A = Area of pipe in square ft.

Power and Efficiency

Brake Horsepower (BHP) is the actual horsepower delivered to the pump shaft, defined as follows:


    BHP = Q x Hr x Sp. Gr.
          3960 x Eff.

    Q = Capacity in gallons per minute

    Hr = Total Differential Head in absolute feet

    Sp.Gr. = Specific Gravity of the liquid.

    Eff. = Pump efficiency as a percentage

Water Horsepower (WHP) is the hydraulic horsepower delivered by the pump, defined as follows:


    WHP = Q x Hr x Sp/Gr.

    Q = Capacity in gallons per minute

    Hr = Total Differential Head in absolute feet

    Sp.Gr. = Specific Gravity of the liquid.

The constant (3960) is the number of foot-pounds in one horsepower (33,000) divided by the weight of one gallon of water (8.33 pounds).

Brake horsepower is always greater than hydraulic horsepower due to the friction in the pump. Pump efficiency is the ratio of these two values.
Pump Efficiency = WHP

Best Efficiency Point (BEP) is the capacity at maximum impeller size at which the efficiency is highest.

All points above or below BEP have a lower efficiency, and the impeller is subject vibration, heat, and cavitation. This causes premature bearing and mechanical seal failures due to shaft deflection, and heat will cause seizure of close tolerance parts and cavitation.

A high efficiency pump uses less energy ($$$) to operate than a low efficiency pump. If possible, it is best to avoid any pump that has an efficiency of 55% or less. (55% efficiency is the industry standard used to estimate the performance of a pump when the actual efficiency is unknown.)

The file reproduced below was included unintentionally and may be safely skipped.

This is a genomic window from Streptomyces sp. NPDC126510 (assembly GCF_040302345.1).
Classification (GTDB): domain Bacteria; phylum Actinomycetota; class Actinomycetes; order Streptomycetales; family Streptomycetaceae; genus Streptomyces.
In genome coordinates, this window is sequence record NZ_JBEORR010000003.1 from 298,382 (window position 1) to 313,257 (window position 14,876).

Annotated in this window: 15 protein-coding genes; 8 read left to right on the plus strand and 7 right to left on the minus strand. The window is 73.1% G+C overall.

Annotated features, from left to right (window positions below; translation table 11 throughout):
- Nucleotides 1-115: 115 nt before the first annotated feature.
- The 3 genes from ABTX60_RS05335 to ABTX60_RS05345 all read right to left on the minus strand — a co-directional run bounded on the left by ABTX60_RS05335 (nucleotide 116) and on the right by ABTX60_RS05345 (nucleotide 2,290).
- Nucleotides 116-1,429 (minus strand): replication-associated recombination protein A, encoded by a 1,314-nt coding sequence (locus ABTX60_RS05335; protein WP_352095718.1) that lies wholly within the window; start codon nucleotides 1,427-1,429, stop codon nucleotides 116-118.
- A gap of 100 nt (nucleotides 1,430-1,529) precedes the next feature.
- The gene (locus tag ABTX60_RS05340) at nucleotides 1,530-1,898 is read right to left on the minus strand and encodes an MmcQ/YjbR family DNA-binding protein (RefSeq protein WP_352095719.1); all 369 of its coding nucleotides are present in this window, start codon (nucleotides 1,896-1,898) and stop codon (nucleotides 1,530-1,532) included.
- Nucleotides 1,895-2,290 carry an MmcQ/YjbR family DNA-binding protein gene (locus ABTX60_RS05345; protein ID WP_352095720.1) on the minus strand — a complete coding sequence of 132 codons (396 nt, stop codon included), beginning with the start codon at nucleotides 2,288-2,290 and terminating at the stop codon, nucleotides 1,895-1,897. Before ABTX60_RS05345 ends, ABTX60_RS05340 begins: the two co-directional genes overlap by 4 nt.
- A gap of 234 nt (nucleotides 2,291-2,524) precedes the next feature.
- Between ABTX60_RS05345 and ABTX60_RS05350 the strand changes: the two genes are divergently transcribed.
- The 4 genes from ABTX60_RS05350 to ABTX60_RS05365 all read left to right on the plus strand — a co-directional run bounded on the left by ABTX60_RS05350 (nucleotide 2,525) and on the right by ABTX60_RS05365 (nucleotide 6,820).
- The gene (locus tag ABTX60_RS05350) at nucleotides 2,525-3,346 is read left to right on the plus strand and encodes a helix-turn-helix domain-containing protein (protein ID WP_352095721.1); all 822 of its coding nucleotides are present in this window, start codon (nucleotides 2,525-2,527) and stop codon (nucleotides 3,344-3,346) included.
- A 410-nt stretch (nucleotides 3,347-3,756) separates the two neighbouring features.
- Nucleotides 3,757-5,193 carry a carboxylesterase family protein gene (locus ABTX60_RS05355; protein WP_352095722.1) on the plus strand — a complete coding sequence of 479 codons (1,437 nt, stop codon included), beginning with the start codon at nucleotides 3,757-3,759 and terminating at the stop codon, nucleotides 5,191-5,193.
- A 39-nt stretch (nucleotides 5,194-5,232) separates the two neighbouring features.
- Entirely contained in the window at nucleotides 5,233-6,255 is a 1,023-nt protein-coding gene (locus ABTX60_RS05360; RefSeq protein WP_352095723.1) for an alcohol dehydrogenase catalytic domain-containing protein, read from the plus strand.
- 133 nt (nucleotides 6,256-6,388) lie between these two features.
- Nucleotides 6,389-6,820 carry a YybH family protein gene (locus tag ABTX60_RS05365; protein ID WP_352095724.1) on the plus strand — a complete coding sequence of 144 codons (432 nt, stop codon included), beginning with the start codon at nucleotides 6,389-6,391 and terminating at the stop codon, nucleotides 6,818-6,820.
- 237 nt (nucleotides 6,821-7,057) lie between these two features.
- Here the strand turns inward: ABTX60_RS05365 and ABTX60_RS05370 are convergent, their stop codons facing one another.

Pump Curve

A pump curve is a simple graph which shows the performance characteristics of a particular pump.

Pump curves are created by the pump manufacturer based on test results of the various pump models the manufacturer produces.

Remember, there is always an inverse relationship between pressure and flow. Higher pressures mean lower flows. Lower pressures result in higher flows.

Each pump curve typically reflects a single model of pump made by the manufacturer. (A typical pump curve is shown at the right)

The top right of the chart shows the pump speed; in the chart above this is 3500 RPM. Two variables affect the pump performance, horsepower of the motor and the size of the impeller.

The left side of the curve is labeled HEAD - FT. This is the distance the pump is capable of lifting the fluid. The bottom of the curve is labeled US GPM. This is the flow that the pump produces.

The red upper curved lines represent the various impeller sizes. The green straight lines represent the motor horsepower ratings available for this pump. Together they represent the best performance the pump is capable of with a selected motor or impeller size.

If a pump is only available with one motor, it will not have separate horsepower lines. If the pump is available with only one size of impeller, there will be just a single line on the entire pump curve!

Based on the above curve, an output of 125 ft hd at 100 GPM would require a 5 HP motor and a 6 inch diameter impeller. Similarly, an output of 70 ft. hd. at 80 GPM would require a 3 HP motor with a 5 inch diameter impeller.

NPSH FT (shown in the lower right of the graph) is the maximum height that a pump can be above the water. This does not apply to submersible, jet, or turbine pump because the pump is underwater. It also does not apply to booster pumps because water is already being forced into them from the water source.

Pumps can sometimes be ordered with custom impeller sizes. This often does not cost much more than a stock pump, but it will delay the delivery since they are custom built.